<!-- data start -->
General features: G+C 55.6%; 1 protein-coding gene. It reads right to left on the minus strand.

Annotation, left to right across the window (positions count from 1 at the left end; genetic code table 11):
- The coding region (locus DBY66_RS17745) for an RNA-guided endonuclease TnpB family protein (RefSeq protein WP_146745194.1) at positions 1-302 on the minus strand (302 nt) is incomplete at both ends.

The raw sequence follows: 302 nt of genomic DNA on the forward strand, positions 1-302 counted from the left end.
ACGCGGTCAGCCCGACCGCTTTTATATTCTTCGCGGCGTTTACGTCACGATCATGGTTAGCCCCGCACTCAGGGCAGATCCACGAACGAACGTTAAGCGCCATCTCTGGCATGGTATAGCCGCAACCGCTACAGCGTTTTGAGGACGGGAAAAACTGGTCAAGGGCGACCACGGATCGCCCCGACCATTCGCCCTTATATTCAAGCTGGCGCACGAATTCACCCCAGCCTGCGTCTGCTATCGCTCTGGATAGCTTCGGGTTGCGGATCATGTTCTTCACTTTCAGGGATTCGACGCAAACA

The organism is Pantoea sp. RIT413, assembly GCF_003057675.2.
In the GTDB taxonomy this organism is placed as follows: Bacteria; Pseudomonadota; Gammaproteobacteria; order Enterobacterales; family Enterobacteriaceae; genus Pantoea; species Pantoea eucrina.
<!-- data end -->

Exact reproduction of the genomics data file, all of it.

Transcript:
General features: G+C 55.6%; 1 protein-coding gene. It reads right to left on the minus strand.

Annotation, left to right across the window (positions count from 1 at the left end; genetic code table 11):
- The coding region (locus DBY66_RS17745) for an RNA-guided endonuclease TnpB family protein (RefSeq protein WP_146745194.1) at positions 1-302 on the minus strand (302 nt) is incomplete at both ends.

The raw sequence follows: 302 nt of genomic DNA on the forward strand, positions 1-302 counted from the left end.
ACGCGGTCAGCCCGACCGCTTTTATATTCTTCGCGGCGTTTACGTCACGATCATGGTTAGCCCCGCACTCAGGGCAGATCCACGAACGAACGTTAAGCGCCATCTCTGGCATGGTATAGCCGCAACCGCTACAGCGTTTTGAGGACGGGAAAAACTGGTCAAGGGCGACCACGGATCGCCCCGACCATTCGCCCTTATATTCAAGCTGGCGCACGAATTCACCCCAGCCTGCGTCTGCTATCGCTCTGGATAGCTTCGGGTTGCGGATCATGTTCTTCACTTTCAGGGATTCGACGCAAACA

The organism is Pantoea sp. RIT413, assembly GCF_003057675.2.
In the GTDB taxonomy this organism is placed as follows: Bacteria; Pseudomonadota; Gammaproteobacteria; order Enterobacterales; family Enterobacteriaceae; genus Pantoea; species Pantoea eucrina.